Pastor with disabled child has seven pleas for his fellow pastors

(Photo: Unsplash/Yomex Owo)

A pastor and father to a disabled child is pleading with churches to be more inclusive towards those living with disabilities.

Pastor Anthony Kidd, of Grace Community Church, in South Gate California, said he and other families with disabled children had experienced being 'overlooked' in some churches and that for some people with disabilities, it was their 'normal experience' of church.

Writing for John Piper's Desiring God website, he said disabled people were 'a neglected minority of a different kind' and that too few churches went beyond ensuring their compliance with regulations.

'Some churches do very little, if anything, to show the familial love of Christ to disabled members who long to be a vital part of their local church,' he said.

'It's a failure of leadership, but one that can be corrected by seeing the whole body as essential to a God-honoring, Christ-exalting, gospel-saturated church,' he said.

He added: 'There's significantly more to be gained by doing a series on Jesus's interactions with the disabled in the Gospels than by simply having wider bathroom stalls (although that's important too).'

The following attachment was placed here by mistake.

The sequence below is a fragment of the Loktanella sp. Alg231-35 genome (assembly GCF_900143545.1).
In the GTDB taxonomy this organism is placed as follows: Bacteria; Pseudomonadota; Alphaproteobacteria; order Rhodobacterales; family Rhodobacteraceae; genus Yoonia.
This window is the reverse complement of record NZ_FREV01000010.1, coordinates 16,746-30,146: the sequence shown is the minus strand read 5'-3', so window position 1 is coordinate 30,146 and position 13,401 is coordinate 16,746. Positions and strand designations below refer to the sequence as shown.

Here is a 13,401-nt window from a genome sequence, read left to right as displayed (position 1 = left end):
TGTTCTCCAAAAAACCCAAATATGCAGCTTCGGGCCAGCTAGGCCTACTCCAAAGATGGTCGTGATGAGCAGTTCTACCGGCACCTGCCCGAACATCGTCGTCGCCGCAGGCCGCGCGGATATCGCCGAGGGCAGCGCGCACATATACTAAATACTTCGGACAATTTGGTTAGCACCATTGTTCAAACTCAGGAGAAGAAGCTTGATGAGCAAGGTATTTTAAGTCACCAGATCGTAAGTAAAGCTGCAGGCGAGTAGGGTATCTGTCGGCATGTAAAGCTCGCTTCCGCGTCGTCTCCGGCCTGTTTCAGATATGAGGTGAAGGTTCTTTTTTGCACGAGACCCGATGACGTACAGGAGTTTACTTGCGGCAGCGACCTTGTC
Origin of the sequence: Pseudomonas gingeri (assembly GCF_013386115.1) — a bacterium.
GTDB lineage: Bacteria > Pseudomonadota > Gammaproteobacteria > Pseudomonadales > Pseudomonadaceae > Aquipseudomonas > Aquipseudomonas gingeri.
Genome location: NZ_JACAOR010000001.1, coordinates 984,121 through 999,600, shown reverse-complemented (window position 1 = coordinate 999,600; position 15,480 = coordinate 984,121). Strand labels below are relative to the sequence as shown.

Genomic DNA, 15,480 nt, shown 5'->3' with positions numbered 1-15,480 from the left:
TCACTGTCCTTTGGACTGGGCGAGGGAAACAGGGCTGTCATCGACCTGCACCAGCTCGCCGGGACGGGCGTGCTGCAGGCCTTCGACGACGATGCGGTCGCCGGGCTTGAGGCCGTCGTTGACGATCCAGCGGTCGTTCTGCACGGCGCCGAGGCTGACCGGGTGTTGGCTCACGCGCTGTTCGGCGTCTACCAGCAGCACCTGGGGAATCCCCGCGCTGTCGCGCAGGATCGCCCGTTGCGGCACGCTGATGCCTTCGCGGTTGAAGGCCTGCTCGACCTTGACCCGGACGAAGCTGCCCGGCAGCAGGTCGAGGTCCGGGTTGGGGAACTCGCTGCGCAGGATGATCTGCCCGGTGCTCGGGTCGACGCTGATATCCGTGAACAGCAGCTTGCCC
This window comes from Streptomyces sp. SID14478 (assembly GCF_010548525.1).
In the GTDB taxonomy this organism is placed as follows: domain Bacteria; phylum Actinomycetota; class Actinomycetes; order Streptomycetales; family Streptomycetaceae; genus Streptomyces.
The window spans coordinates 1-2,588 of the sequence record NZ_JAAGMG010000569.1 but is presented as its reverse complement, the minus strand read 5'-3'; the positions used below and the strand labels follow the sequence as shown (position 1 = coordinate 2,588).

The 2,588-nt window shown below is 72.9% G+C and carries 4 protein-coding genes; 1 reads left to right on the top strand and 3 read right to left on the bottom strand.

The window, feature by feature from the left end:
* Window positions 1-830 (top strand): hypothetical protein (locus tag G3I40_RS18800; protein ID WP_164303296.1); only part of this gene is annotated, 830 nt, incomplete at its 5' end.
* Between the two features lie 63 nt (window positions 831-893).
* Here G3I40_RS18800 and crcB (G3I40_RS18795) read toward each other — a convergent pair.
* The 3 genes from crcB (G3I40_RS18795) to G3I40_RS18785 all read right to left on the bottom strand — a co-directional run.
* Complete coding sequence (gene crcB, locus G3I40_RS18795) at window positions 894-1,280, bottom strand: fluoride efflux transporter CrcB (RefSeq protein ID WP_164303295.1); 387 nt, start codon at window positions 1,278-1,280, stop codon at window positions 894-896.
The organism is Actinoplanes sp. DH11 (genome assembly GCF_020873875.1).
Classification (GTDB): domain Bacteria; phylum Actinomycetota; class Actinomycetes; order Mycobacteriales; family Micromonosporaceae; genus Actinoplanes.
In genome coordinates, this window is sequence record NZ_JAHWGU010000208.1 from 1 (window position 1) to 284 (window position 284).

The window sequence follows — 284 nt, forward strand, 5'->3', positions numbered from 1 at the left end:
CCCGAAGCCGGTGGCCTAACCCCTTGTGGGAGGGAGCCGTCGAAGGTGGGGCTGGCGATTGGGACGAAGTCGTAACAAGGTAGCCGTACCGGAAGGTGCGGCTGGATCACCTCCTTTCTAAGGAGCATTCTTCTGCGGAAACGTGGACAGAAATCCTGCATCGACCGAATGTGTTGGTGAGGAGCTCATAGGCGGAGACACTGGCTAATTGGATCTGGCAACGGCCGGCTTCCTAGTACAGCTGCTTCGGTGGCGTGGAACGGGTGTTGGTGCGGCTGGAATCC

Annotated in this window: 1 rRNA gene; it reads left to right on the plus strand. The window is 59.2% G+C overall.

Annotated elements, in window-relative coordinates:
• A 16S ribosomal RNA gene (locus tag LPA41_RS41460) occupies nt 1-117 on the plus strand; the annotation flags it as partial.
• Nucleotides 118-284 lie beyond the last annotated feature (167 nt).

Kidd has seven recommendations for pastors with disabled people in their congregations.

  1. Intentionally seek them out because they 'tend to stay on the fringes of the church'
  2. Give them a sense of belonging because 'they've had to navigate the various roads of discrimination, rejection, avoidance, and patronization almost everywhere they go'
  3. Preach the power of weakness as part of the church's efforts to foster an effective disability ministry and culture
  4. Mobilise servant-volunteers through training and discussion to better support disabled people and understand the barriers to inclusion that they face
  5. Model compassion
  6. Learn from other churches with thriving disability ministries
  7. Think long term and be holistic 'to enfold them into the full life of the church'.

He concluded: 'The goal of any ministry should be growth in discipleship and obedience to the word. It's no different for those with special needs.'